Affymetrix also puts considerable effort into working with its third-party academic and commercial software partners that add value to its GeneChip microarray system by building tools specialized for specific R&D workflows, customer environments, and data analysis approaches. In 2004, Affymetrix introduced the GeneChip Consortia Program, which has successfully helped facilitate community interactions and standardize array data among community researchers. Designs for the Consortia program are selected based on community support for creating a GeneChip array, availability of sequence information, and market demand for the finished array. Affymetrix subsidizes design fees and assists the research community in designing arrays that are then made available for purchase. Later this year, Affymetrix plans to launch several new designs through the Consortia Program. Through this effort, many of the available software platforms have been integrated with Affymetrix data, providing customers with a competitive set of best-of-breed software platform choices.

“With each of our various GeneChip microarrays, we provide algorithms and software tools for analyzing the signals from the chip and ascertaining assay quality,” says Lincoln. The company’s software allows estimation of signal intensities for genes, SNP genotype calls, sequence calls, or binding footprints for ChIP-on-chip arrays.

“As much as possible, these tools are developed in an open manner, allowing both sophisticated customers and software partners to leverage the results and methods, tailoring workflows and applications to specific needs. This allows customers with diverse needs to standardize on the GeneChip microarray platform without being locked in to any software environment,” says Lincoln.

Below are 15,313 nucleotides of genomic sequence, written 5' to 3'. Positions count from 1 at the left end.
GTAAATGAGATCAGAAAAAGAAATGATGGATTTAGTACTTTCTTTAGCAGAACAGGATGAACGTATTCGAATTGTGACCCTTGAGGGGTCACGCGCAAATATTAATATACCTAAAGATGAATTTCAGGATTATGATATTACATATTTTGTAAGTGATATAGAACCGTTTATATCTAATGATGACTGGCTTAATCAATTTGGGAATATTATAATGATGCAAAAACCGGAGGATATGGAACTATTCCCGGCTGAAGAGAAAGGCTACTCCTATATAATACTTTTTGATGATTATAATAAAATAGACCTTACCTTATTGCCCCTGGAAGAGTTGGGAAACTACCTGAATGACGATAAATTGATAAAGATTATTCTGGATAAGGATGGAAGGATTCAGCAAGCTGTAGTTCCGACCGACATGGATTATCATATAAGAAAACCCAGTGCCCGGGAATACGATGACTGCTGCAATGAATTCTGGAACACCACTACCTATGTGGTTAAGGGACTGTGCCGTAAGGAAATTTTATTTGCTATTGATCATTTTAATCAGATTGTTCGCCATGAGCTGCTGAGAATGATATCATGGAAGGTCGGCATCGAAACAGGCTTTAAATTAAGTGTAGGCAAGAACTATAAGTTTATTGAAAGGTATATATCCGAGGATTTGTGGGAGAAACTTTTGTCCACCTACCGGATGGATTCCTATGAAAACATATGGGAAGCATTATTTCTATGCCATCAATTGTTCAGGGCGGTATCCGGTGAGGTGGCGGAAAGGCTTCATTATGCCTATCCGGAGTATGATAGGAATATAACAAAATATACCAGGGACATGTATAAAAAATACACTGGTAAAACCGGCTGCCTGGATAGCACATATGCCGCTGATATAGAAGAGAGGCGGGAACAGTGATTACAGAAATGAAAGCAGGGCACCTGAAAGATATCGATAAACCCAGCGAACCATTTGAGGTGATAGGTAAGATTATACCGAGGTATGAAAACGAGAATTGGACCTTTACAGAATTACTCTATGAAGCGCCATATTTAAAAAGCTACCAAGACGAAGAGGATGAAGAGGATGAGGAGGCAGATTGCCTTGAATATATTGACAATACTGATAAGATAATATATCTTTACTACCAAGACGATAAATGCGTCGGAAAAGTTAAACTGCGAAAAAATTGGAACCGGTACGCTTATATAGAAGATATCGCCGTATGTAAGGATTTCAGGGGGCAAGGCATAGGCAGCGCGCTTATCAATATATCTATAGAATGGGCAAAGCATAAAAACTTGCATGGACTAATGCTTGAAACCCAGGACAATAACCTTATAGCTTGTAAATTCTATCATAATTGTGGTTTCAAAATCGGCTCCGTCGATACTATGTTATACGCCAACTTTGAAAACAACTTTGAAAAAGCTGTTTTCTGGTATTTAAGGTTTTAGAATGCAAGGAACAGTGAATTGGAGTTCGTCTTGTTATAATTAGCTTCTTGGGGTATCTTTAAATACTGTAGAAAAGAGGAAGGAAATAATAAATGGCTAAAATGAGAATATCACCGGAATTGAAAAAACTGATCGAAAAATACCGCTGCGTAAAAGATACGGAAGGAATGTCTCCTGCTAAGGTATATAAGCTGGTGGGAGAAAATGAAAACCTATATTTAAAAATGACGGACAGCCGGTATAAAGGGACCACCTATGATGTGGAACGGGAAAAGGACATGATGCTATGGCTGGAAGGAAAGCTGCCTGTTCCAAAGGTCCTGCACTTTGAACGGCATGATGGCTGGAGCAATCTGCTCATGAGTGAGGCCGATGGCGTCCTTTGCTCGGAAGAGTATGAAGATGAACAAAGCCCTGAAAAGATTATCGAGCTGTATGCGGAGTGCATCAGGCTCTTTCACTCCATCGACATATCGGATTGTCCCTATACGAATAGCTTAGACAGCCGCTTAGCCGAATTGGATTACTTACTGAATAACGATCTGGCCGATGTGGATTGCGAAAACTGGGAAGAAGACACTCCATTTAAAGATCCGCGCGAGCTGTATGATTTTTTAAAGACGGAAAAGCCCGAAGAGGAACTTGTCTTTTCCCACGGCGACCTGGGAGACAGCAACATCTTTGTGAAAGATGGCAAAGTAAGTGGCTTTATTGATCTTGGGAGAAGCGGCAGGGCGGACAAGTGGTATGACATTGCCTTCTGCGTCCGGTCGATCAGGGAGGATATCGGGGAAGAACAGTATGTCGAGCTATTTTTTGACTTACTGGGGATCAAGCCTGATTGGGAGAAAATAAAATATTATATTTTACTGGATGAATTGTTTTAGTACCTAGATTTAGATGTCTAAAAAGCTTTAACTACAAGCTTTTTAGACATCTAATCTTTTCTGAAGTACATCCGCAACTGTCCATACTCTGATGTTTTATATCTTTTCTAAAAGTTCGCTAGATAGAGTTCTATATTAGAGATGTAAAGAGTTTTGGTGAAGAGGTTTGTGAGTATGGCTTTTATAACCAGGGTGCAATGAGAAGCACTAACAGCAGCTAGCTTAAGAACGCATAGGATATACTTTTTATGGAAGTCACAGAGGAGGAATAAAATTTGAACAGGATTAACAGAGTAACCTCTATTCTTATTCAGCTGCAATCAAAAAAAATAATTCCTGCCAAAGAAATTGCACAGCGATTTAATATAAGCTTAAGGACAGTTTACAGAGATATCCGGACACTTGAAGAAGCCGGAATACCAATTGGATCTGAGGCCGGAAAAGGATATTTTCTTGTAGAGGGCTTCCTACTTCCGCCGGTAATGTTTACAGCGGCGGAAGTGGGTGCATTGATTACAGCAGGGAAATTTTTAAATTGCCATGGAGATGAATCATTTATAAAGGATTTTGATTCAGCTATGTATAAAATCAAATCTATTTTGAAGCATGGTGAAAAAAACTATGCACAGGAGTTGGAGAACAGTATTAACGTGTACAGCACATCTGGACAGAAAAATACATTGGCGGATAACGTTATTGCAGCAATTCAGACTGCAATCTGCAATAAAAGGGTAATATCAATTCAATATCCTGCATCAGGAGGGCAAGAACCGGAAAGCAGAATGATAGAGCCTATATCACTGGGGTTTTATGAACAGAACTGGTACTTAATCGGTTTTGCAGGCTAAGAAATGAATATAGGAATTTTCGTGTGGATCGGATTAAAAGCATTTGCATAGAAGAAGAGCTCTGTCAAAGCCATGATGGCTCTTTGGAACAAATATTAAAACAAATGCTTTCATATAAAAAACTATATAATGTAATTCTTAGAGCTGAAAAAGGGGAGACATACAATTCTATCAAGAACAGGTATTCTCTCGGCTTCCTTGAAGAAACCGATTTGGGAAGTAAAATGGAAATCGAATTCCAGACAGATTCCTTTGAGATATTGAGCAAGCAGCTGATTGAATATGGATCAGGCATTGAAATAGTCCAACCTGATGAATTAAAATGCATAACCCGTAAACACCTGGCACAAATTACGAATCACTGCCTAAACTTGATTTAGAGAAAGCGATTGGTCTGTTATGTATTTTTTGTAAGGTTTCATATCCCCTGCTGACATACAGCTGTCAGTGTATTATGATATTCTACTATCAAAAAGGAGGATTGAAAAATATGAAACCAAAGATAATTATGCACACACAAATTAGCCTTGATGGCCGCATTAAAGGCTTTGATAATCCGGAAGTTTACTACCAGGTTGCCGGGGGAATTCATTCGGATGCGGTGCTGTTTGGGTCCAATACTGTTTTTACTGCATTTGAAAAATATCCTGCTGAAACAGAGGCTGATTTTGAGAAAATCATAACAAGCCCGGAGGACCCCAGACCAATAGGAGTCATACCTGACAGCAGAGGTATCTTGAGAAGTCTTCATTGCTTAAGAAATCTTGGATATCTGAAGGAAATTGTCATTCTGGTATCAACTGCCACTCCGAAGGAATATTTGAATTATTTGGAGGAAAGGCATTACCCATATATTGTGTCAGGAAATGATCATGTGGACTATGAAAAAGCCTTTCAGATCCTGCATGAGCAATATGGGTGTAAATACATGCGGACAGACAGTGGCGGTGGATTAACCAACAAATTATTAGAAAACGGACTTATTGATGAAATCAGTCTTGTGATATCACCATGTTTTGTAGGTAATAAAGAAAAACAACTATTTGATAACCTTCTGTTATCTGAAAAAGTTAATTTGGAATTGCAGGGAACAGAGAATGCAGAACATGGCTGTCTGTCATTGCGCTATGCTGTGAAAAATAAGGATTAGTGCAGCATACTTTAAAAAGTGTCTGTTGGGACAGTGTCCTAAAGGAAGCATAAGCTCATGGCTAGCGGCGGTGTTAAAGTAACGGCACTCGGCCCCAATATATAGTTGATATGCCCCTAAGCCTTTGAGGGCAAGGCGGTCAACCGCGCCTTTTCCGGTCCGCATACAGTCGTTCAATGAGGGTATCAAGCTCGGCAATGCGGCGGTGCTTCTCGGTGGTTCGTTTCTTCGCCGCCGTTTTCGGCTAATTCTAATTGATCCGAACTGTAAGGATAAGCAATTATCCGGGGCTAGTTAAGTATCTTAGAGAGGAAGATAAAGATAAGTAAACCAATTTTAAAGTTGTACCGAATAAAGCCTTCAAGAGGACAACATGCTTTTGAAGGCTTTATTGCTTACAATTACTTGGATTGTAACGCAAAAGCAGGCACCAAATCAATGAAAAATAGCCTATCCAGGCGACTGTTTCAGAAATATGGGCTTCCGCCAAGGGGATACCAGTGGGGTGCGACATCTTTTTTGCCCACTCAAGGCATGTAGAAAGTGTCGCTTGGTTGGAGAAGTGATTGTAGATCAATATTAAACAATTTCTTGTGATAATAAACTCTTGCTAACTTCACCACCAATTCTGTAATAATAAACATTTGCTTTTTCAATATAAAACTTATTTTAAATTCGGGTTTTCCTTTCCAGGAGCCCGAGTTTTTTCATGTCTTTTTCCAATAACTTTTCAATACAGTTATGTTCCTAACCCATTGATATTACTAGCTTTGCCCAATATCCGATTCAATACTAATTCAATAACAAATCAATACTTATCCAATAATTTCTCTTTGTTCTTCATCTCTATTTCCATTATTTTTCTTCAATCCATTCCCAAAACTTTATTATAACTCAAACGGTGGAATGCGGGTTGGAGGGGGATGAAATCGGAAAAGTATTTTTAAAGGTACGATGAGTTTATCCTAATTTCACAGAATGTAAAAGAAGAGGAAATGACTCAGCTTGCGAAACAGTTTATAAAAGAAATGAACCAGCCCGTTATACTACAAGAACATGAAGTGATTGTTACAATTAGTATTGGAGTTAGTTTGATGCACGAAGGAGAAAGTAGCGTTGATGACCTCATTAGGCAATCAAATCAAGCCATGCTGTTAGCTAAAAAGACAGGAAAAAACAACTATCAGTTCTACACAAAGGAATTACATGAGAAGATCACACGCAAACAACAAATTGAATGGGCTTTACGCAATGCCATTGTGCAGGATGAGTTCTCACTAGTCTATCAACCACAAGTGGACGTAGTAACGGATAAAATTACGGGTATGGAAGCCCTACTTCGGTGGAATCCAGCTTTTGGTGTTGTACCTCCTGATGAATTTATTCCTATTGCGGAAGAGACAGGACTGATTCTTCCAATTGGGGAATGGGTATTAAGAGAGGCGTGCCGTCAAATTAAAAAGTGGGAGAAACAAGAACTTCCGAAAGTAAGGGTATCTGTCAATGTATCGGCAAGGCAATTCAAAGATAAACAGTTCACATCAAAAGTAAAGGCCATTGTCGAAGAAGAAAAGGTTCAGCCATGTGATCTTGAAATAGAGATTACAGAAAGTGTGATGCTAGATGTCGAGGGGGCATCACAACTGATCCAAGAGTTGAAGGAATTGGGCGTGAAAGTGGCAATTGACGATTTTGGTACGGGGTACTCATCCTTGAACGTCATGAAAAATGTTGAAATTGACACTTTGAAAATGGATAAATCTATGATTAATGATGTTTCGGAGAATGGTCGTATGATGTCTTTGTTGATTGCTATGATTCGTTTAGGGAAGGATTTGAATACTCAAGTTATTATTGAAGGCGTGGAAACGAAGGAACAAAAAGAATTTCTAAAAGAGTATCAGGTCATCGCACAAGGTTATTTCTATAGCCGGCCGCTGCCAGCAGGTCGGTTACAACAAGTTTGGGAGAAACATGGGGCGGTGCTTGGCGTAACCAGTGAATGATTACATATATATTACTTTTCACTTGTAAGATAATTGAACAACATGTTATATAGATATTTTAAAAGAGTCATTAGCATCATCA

According to Kahn, Illumina has built the foundation around their BeadStudio software package with a premium on openness. “We are definitely not trying to monopolize or dictate the kinds of software tools that people use. We work to ensure we can gather data from all sources and output data in flexible formats that users can select and customize,” says Kahn.

The company also customizes its software with support from several third-party software vendors so that users can work more easily with those applications. “We’re not going to supplant the large amounts of academic and commercial software that is available. We’re looking to leverage what’s there and add value by taking the raw assay data that our technologies produce and transforming it to a form that’s useful for the researcher,” he says.

New Applications
Tiling arrays, aCGH, LOH (loss of heterozygosity), and ChIP-on-chip are among the buzz words in the current research lexicon. They are tools for genomewide analysis of important biological functions, including transcription, protein binding sites, sites of chromatin modification including DNA methylation, and chromosomal deletion. Ultimately, many users want to scan the genome, chromosome by chromosome, looking for abnormalities and inputting the results into an analysis program.